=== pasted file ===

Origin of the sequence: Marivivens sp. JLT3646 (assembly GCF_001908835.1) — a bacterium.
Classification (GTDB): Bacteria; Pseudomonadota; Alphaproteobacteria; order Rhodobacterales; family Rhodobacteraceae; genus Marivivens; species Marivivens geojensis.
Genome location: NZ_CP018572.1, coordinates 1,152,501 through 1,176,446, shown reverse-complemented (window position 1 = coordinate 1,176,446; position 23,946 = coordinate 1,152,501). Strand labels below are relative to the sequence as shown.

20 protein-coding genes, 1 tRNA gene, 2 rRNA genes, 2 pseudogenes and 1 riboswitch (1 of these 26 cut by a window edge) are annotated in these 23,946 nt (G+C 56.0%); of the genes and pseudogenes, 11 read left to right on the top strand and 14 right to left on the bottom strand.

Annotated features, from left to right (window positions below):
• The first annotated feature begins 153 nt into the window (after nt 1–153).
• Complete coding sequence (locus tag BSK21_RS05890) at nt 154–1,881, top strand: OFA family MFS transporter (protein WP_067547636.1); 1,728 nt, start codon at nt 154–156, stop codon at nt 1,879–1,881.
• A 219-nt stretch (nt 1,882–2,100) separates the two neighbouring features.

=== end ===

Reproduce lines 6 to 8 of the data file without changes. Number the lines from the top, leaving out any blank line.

• The first annotated feature begins 153 nt into the window (after nt 1–153).
• Complete coding sequence (locus tag BSK21_RS05890) at nt 154–1,881, top strand: OFA family MFS transporter (protein WP_067547636.1); 1,728 nt, start codon at nt 154–156, stop codon at nt 1,879–1,881.
• A 219-nt stretch (nt 1,882–2,100) separates the two neighbouring features.